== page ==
One summer day I rode back about 17 miles but the road gets pretty ruff.
Below is a picture of a Big Horn sheep taken on the bluff just behind the home stead.
Amazing to watch those sheep climb that rock. Also a great rock formation formed when they blasted for the rail grade.

I wish the state park would develop more bike trails. The east side of the canyon has great potential.
The hiking trail or the trail on the east side of the road was not marked as hiking only on both sides of the trail (I did double check that) and I followed two sets of tire tracks. If it is no biking, my bad not intended, but you are totally right about this time of the year for it because it was tacky and in really good shape.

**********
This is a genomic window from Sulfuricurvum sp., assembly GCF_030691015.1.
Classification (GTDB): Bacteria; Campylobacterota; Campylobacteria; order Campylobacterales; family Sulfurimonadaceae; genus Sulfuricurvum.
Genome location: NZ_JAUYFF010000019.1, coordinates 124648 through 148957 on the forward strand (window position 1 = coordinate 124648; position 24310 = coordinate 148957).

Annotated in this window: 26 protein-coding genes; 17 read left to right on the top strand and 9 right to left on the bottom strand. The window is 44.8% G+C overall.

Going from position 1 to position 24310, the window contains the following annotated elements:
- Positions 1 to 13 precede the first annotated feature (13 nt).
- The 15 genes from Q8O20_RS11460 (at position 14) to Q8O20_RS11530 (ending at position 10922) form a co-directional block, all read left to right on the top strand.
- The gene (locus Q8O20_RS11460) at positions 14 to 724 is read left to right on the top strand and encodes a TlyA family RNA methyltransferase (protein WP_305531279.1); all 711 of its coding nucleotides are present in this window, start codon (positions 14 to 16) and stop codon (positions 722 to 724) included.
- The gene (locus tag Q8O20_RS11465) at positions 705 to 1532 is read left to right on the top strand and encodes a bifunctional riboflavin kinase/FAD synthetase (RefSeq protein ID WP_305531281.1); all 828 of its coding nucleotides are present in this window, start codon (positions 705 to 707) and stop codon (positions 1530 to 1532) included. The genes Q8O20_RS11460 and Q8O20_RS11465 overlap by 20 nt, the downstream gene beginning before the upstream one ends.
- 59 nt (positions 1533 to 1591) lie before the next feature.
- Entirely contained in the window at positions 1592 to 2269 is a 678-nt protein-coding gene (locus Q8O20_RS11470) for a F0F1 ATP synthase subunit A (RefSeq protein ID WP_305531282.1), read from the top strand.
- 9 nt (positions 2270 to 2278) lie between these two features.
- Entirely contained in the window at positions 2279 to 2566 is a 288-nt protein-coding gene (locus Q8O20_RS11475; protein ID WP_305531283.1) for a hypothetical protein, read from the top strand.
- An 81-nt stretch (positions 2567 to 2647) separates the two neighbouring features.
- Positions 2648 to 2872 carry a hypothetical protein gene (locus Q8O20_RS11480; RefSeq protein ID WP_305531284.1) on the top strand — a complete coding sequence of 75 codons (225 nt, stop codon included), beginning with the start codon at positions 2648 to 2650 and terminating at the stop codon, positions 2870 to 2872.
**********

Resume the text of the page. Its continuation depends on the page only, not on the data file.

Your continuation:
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It's a great place for BOBing, that's for sure. I hope to finally take my preschooler camping there when it warms up a little bit this spring. There are "developed" campsites about 4 miles and 7 miles in, and you can go a total of about 17 miles before you hit the total washouts.